Submission Type

Case Study


Collaborative Design, Disease Notification, Health Information Technology, Informatics, Participatory Design, Public Health, Public Health Informatics, Public Health Surveillance, Quality Improvement


Introduction: Surveillance, or the systematic monitoring of disease within a population, is a cornerstone function of public health. Despite significant investment in information technologies (IT) to improve the public’s health, health care providers continue to rely on manual, spontaneous reporting processes that can result in incomplete and delayed surveillance activities.

Background: Participatory design principles advocate including real users and stakeholders when designing an information system to ensure high ecological validity of the product, incorporate relevance and context into the design, reduce misconceptions designers can make due to insufficient domain expertise, and ultimately reduce barriers to adoption of the system. This paper focuses on the collaborative and informal participatory design process used to develop enhanced, IT-enabled reporting processes that leverage available electronic health records in a health information exchange to prepopulate notifiable-conditions report forms used by public health authorities.

Methods: Over nine months, public health stakeholders, technical staff, and informatics researchers were engaged in a multiphase participatory design process that included public health stakeholder focus groups, investigator-engineering team meetings, public health survey and census regarding high-priority data elements, and codesign of exploratory prototypes and final form mock-ups.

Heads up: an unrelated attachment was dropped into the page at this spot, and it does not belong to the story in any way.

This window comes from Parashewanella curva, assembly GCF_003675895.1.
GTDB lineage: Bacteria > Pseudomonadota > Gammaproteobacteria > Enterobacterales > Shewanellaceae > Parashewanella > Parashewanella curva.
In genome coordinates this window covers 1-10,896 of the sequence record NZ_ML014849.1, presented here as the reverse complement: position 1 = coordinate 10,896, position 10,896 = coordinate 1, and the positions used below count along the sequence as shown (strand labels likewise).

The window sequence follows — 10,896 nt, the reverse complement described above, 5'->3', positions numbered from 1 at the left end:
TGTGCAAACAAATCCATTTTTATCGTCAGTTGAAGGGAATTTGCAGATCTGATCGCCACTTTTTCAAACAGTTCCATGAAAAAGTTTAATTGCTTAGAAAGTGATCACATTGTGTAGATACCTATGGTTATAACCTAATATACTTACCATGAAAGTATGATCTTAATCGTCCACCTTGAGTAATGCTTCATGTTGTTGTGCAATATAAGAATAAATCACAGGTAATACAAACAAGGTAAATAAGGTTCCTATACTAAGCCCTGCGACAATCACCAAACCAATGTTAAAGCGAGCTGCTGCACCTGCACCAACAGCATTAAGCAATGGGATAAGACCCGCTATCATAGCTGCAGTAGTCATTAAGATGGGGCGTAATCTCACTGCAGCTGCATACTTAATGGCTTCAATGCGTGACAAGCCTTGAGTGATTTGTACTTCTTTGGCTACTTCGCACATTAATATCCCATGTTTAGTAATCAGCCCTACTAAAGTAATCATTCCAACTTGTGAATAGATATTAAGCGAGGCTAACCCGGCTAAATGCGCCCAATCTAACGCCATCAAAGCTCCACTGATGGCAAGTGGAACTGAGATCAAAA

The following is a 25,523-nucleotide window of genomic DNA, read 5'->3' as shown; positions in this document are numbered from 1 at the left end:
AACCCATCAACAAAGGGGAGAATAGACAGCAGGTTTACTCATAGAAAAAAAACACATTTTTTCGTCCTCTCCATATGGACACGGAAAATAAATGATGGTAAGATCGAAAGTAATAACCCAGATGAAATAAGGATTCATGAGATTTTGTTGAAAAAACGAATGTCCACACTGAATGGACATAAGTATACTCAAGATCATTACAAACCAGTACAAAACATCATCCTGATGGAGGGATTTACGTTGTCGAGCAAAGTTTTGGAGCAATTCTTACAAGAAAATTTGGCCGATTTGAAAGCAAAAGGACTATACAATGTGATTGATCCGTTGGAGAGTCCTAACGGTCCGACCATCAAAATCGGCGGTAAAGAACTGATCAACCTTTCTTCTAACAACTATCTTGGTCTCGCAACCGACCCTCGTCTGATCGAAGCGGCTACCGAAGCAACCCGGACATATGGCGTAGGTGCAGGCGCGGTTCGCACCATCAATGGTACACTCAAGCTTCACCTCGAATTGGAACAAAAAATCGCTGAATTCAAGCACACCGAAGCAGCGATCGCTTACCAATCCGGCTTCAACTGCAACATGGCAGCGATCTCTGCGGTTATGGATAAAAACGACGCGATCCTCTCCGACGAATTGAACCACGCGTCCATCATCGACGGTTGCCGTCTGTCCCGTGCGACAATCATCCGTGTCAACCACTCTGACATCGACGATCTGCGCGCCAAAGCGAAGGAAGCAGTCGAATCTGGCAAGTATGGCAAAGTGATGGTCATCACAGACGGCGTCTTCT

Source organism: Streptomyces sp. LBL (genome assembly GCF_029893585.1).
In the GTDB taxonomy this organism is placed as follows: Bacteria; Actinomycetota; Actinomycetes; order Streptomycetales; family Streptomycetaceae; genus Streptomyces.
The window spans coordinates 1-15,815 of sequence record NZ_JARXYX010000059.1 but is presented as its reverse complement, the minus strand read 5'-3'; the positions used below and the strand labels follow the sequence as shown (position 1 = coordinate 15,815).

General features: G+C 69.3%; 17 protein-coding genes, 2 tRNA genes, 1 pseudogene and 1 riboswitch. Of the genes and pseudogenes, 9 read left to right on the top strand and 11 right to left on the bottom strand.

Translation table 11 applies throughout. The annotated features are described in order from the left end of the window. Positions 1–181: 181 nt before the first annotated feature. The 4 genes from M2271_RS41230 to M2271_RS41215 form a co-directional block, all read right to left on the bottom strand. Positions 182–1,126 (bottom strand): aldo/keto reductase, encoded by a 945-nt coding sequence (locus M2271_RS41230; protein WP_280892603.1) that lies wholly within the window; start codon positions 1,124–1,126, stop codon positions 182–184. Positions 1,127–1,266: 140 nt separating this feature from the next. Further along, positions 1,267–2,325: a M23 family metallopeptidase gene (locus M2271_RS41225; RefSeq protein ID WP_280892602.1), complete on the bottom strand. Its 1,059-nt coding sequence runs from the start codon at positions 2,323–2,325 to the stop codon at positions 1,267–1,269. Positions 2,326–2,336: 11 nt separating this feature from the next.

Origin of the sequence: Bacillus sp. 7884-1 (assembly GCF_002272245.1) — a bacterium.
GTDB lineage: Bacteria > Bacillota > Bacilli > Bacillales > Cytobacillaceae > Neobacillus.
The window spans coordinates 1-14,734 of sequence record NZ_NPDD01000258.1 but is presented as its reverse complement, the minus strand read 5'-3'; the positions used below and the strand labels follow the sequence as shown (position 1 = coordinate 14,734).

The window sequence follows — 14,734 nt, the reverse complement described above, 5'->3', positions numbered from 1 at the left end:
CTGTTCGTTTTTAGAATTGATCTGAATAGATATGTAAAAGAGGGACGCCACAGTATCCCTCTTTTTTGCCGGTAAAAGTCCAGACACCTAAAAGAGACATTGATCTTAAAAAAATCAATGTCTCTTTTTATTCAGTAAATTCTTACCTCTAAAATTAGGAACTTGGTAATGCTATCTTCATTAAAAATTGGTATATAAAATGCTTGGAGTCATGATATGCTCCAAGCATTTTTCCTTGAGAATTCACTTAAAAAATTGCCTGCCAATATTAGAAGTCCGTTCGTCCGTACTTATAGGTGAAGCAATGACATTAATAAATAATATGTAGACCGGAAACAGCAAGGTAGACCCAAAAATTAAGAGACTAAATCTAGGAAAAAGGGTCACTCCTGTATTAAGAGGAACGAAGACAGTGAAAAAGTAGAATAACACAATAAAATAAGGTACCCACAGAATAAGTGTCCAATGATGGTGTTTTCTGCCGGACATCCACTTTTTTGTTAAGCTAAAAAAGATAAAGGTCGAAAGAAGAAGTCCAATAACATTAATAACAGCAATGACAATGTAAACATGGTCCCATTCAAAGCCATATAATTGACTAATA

Findings: A number of state-mandated report fields that are not highly used or desirable for disease investigation were eliminated, which allowed engineers to repurpose form space for desired and high-priority data elements and improve the usability of the forms. Our participatory design process ensured that IT development was driven by end user expertise and needs, resulting in significant improvements to the layout and functionality of the reporting forms.

Discussion: In addition to informing report form development, engaging with public health end users and stakeholders through the participatory design process provided new insights into public health workflow and allowed the team to quickly triage user requests while managing user expectations within the realm of engineering possibilities.

Conclusion: Engaging public health, engineering staff, and investigators in a shared codesigning process ensured that the new forms will not only meet real-life needs but will also support development of a product that will be adopted and, ultimately, improve communicable and infectious disease reporting by clinicians to public health.

Creative Commons License

Creative Commons Attribution-Noncommercial-No Derivative Works 3.0 License
This work is licensed under a Creative Commons Attribution-Noncommercial-No Derivative Works 3.0 License.